In high school I wanted to participate in sports, but I was frightened and intimidated that I wouldn’t fit in and I’d be outed. Sports are historically owned by manly men and out of reach for the weak. I had been telling myself that I wasn’t manly enough and wasn’t capable to participate in sports. I believed that I was not able to run cross country, play soccer or volleyball. So what did I turn to? Probably what we’d consider the “gayest” arena of them all, the THEATRE. In this artistic safe haven I learned to tap dance, sing my fucking face off and was always surrounded by a wonderful community of supportive players. These people would be my closest friends and spark something I didn’t understand at the time… it was my love for community and inclusion. Not only had I come out to several people in this community, but it ultimately made me feel safe and capable of accomplishing great things. In many ways I had more balls than any of the “jocks” I wished to share my time with, for I made myself vulnerable in front of a crowd of people, I “man’d the fuck up” in the largest way I ever could.
When I discovered November Project I had been attending Emerson College for over two years, where I had grown to be more comfortable, had come out to my family and was coming to terms with saying the words “I’m gay.” In this moment I was only just starting to truly care for my health and had discovered NP from one of my friends, Kristen, who kept saying her legs were destroyed from stadiums. After a few weeks, during finals I woke up and thought there’s no better time than now and ran to Harvard Stadium and knew I would not miss a day after attending that workout. NP helped with my growth of being more comfortable with who I was.
When it came to my first Friday, I initially stood at the top of Summit Ave intimidated by all these “straight” dudes who looked as if they’d crush the workout as well as the rest of the planet earth surrounding Brookline. What I’d call a “jock,” tall dude, athletic build and most likely to use the word “gay” in his description for a lot of negative things, in my mind seemed to own the hill. What I found was that I was just as fast, if not faster, than these guys and that my “gayness” really meant nothing in the scheme of things. I was quick to judge at the top of Summit that these dudes would be the stereotype and would be quick to judge me. Instead, I learned that these guys could not only be fast but also redefined the meaning of “jock” to me. This is the perfect representation of the November Project community, that it doesn’t matter who you are, how you act or what others might label you as, but that you just show up and work your ass off. I was being hypocritical in what I wanted no one to do to me and soon realized that this is not the place for that. That hill, like the many we all encounter in life or inside these NP workouts, doesn’t care about your weight, age, occupation, or type. That hill is going to be hard for all of us. Summit Ave never sees a label that you identify with, your sexual orientation, your skin color, or the color of your outfit. Summit Ave in Brookline serves up an equal dose of badass to each person that challenges it every single week. It did on my first Friday, and it still does today.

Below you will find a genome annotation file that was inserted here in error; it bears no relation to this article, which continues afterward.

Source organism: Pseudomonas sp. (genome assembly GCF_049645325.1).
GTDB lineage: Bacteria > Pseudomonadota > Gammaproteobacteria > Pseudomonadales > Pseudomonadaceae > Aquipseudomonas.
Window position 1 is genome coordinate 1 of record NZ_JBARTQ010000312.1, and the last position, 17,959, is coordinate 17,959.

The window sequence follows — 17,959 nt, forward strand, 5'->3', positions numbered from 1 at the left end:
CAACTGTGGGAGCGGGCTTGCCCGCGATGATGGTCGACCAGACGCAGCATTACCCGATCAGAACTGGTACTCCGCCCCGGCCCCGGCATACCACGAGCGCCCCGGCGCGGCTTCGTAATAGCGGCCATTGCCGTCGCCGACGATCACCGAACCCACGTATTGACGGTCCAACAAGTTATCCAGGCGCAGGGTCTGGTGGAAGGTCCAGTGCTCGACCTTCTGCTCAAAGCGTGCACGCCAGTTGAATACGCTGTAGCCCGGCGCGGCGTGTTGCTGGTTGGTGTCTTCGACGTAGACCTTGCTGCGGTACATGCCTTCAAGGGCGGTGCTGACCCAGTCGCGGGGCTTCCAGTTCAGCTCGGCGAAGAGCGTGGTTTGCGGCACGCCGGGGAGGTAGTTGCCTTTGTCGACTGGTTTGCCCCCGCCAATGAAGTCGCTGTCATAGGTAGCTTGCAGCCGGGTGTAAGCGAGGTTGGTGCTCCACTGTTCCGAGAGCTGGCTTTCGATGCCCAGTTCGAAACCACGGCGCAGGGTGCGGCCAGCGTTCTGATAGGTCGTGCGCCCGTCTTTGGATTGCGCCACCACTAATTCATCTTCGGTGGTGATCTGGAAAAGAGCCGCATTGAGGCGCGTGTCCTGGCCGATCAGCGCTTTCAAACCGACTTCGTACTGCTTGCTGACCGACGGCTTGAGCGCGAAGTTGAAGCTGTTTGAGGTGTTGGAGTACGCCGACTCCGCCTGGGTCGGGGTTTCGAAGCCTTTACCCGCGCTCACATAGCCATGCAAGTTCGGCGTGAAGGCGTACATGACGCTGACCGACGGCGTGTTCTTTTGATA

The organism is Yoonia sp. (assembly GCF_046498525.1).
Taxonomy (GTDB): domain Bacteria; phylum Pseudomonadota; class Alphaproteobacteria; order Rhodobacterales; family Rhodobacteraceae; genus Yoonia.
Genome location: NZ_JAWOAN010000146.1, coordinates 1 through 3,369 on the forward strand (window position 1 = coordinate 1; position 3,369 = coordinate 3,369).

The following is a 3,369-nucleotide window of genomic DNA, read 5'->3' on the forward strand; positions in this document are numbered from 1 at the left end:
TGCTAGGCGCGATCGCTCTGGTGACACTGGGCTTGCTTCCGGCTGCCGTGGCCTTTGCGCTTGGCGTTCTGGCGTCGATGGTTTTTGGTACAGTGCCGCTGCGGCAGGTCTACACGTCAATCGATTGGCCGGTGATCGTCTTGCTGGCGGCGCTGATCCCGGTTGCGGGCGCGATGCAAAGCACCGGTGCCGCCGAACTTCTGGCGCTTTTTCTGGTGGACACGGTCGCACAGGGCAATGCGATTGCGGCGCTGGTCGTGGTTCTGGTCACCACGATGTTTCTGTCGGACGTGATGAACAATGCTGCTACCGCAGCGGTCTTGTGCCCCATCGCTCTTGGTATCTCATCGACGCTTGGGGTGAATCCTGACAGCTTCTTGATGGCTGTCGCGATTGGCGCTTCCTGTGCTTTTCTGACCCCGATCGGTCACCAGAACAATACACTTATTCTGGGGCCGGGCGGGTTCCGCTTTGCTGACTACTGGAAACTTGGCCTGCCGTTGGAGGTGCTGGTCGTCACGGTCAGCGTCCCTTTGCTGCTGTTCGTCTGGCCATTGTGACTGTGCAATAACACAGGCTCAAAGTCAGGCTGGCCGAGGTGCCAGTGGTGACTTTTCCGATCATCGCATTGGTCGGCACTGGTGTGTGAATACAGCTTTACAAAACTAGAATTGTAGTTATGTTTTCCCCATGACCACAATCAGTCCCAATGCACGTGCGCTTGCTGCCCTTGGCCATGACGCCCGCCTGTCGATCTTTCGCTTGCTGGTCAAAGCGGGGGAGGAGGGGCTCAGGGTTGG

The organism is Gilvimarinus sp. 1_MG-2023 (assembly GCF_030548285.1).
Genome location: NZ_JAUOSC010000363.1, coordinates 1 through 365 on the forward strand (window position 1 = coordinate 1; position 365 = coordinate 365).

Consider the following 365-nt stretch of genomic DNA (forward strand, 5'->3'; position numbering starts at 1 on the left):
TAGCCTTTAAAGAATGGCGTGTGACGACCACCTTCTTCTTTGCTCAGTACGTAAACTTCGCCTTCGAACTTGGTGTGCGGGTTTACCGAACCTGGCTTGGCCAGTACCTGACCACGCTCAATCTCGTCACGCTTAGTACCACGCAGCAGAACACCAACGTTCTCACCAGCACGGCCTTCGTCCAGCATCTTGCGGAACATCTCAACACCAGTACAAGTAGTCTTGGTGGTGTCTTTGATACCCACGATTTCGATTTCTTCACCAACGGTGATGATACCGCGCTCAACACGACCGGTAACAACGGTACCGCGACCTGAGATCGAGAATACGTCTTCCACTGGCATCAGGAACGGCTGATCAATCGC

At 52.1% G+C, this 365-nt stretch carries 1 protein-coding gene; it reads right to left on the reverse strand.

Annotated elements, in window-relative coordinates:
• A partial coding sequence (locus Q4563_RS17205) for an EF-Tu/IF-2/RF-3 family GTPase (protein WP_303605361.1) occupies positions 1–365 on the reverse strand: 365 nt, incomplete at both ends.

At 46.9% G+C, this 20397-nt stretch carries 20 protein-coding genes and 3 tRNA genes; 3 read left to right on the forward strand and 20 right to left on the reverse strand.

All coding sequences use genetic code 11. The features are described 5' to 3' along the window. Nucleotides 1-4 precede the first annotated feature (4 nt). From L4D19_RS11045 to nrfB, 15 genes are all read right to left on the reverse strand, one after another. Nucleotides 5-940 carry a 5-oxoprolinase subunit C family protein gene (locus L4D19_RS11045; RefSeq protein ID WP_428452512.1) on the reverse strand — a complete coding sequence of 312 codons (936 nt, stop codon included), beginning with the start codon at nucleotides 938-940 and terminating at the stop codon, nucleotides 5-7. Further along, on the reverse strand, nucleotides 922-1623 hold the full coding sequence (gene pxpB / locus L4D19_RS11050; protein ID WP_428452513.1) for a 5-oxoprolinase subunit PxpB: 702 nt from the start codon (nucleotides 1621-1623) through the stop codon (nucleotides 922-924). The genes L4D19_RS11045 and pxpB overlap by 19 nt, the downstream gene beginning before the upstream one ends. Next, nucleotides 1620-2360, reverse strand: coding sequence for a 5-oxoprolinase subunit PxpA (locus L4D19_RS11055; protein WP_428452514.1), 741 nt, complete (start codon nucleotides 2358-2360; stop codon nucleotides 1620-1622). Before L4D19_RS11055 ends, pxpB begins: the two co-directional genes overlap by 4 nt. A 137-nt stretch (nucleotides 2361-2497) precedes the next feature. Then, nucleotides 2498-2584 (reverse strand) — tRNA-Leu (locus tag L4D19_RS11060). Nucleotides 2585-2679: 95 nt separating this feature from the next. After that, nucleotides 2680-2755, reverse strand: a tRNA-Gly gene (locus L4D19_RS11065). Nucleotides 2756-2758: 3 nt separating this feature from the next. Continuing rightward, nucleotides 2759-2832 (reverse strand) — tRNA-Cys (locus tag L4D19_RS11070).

Little Boxes On the Hill Side:
We limit ourselves by choosing simple words that can categorize our closets friends or total strangers. I’ve been told by a close friend of mine that in Chinese the words “joy” and “happiness” have different meanings. In Chinese “happiness” means a quick pleasure, something we’d be able to associate with all our quick fixes on social media, where as “joy” means an open heart. Our language can limit us, but we can choose to pay close attention and redefine what certain meanings have.